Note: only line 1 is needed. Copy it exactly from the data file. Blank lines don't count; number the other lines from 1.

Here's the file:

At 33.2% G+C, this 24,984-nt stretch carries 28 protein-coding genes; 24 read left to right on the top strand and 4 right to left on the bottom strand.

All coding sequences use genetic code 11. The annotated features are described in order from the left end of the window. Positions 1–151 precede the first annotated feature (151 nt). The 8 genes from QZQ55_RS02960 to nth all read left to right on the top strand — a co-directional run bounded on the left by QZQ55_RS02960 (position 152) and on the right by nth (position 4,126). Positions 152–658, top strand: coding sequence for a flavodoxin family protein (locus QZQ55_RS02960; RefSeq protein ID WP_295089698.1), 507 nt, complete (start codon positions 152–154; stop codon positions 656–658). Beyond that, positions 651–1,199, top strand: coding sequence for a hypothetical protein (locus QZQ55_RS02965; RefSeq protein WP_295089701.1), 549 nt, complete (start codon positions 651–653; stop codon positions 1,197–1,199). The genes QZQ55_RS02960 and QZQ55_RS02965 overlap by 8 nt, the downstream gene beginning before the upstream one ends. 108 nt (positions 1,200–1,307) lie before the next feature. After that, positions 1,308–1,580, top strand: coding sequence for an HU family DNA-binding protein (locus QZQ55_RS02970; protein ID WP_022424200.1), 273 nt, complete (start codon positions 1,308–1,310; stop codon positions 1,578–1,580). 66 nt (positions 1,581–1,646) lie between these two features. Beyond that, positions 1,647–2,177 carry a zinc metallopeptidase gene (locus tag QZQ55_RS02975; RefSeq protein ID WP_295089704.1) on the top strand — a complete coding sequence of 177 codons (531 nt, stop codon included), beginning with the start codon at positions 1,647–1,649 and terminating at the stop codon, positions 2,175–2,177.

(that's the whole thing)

At 33.2% G+C, this 24,984-nt stretch carries 28 protein-coding genes; 24 read left to right on the top strand and 4 right to left on the bottom strand.